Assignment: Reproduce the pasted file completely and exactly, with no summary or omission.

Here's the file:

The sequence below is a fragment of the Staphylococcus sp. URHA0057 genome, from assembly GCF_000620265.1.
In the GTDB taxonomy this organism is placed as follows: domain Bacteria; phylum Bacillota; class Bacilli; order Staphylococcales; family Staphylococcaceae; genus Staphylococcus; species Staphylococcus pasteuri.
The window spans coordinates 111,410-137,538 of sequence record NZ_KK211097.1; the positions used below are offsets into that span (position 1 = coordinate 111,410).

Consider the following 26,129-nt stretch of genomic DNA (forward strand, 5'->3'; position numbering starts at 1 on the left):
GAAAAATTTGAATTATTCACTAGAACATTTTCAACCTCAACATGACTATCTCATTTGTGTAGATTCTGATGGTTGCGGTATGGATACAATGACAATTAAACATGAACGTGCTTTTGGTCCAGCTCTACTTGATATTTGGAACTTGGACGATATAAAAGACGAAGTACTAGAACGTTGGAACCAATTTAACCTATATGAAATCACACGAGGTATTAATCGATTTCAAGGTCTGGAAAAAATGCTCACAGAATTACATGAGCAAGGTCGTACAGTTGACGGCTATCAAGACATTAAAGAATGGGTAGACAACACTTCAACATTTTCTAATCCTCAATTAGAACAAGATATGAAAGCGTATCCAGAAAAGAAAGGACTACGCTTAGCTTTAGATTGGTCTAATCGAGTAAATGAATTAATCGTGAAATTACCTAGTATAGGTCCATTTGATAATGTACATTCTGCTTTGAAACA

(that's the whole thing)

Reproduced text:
The sequence below is a fragment of the Staphylococcus sp. URHA0057 genome, from assembly GCF_000620265.1.
In the GTDB taxonomy this organism is placed as follows: domain Bacteria; phylum Bacillota; class Bacilli; order Staphylococcales; family Staphylococcaceae; genus Staphylococcus; species Staphylococcus pasteuri.
The window spans coordinates 111,410-137,538 of sequence record NZ_KK211097.1; the positions used below are offsets into that span (position 1 = coordinate 111,410).

Consider the following 26,129-nt stretch of genomic DNA (forward strand, 5'->3'; position numbering starts at 1 on the left):
GAAAAATTTGAATTATTCACTAGAACATTTTCAACCTCAACATGACTATCTCATTTGTGTAGATTCTGATGGTTGCGGTATGGATACAATGACAATTAAACATGAACGTGCTTTTGGTCCAGCTCTACTTGATATTTGGAACTTGGACGATATAAAAGACGAAGTACTAGAACGTTGGAACCAATTTAACCTATATGAAATCACACGAGGTATTAATCGATTTCAAGGTCTGGAAAAAATGCTCACAGAATTACATGAGCAAGGTCGTACAGTTGACGGCTATCAAGACATTAAAGAATGGGTAGACAACACTTCAACATTTTCTAATCCTCAATTAGAACAAGATATGAAAGCGTATCCAGAAAAGAAAGGACTACGCTTAGCTTTAGATTGGTCTAATCGAGTAAATGAATTAATCGTGAAATTACCTAGTATAGGTCCATTTGATAATGTACATTCTGCTTTGAAACA